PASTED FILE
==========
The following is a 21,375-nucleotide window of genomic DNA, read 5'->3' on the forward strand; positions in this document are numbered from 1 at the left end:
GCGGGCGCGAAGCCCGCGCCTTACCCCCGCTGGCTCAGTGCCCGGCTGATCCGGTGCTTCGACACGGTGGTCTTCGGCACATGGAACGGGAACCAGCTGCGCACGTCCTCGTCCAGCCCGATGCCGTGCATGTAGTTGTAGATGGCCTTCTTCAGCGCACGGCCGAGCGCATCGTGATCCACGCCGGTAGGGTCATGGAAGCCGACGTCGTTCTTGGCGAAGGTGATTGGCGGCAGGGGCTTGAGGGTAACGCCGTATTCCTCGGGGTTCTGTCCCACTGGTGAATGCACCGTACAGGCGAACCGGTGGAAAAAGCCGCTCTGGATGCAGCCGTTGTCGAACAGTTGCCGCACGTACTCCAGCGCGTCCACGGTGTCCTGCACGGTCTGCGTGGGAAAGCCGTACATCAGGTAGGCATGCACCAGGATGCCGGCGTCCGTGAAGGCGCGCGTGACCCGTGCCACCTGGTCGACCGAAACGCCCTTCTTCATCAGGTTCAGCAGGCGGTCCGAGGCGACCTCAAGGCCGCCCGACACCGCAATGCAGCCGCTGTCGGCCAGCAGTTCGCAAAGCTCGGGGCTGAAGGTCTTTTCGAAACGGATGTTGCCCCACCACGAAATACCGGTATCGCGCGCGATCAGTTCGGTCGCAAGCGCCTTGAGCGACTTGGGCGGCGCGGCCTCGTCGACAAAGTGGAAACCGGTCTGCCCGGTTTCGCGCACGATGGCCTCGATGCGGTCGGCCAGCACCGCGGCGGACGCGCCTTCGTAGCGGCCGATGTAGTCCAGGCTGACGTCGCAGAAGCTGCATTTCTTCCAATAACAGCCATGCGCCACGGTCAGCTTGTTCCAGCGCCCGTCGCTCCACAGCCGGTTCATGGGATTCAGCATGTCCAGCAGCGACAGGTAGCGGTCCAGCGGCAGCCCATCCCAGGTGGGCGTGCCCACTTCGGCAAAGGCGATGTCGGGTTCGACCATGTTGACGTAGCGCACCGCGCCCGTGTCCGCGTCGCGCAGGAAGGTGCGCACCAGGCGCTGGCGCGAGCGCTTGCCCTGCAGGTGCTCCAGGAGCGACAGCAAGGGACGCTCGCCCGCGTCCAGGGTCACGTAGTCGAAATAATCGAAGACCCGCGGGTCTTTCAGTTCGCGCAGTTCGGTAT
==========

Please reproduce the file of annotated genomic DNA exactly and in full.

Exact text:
The following is a 21,375-nucleotide window of genomic DNA, read 5'->3' on the forward strand; positions in this document are numbered from 1 at the left end:
GCGGGCGCGAAGCCCGCGCCTTACCCCCGCTGGCTCAGTGCCCGGCTGATCCGGTGCTTCGACACGGTGGTCTTCGGCACATGGAACGGGAACCAGCTGCGCACGTCCTCGTCCAGCCCGATGCCGTGCATGTAGTTGTAGATGGCCTTCTTCAGCGCACGGCCGAGCGCATCGTGATCCACGCCGGTAGGGTCATGGAAGCCGACGTCGTTCTTGGCGAAGGTGATTGGCGGCAGGGGCTTGAGGGTAACGCCGTATTCCTCGGGGTTCTGTCCCACTGGTGAATGCACCGTACAGGCGAACCGGTGGAAAAAGCCGCTCTGGATGCAGCCGTTGTCGAACAGTTGCCGCACGTACTCCAGCGCGTCCACGGTGTCCTGCACGGTCTGCGTGGGAAAGCCGTACATCAGGTAGGCATGCACCAGGATGCCGGCGTCCGTGAAGGCGCGCGTGACCCGTGCCACCTGGTCGACCGAAACGCCCTTCTTCATCAGGTTCAGCAGGCGGTCCGAGGCGACCTCAAGGCCGCCCGACACCGCAATGCAGCCGCTGTCGGCCAGCAGTTCGCAAAGCTCGGGGCTGAAGGTCTTTTCGAAACGGATGTTGCCCCACCACGAAATACCGGTATCGCGCGCGATCAGTTCGGTCGCAAGCGCCTTGAGCGACTTGGGCGGCGCGGCCTCGTCGACAAAGTGGAAACCGGTCTGCCCGGTTTCGCGCACGATGGCCTCGATGCGGTCGGCCAGCACCGCGGCGGACGCGCCTTCGTAGCGGCCGATGTAGTCCAGGCTGACGTCGCAGAAGCTGCATTTCTTCCAATAACAGCCATGCGCCACGGTCAGCTTGTTCCAGCGCCCGTCGCTCCACAGCCGGTTCATGGGATTCAGCATGTCCAGCAGCGACAGGTAGCGGTCCAGCGGCAGCCCATCCCAGGTGGGCGTGCCCACTTCGGCAAAGGCGATGTCGGGTTCGACCATGTTGACGTAGCGCACCGCGCCCGTGTCCGCGTCGCGCAGGAAGGTGCGCACCAGGCGCTGGCGCGAGCGCTTGCCCTGCAGGTGCTCCAGGAGCGACAGCAAGGGACGCTCGCCCGCGTCCAGGGTCACGTAGTCGAAATAATCGAAGACCCGCGGGTCTTTCAGTTCGCGCAGTTCGGTAT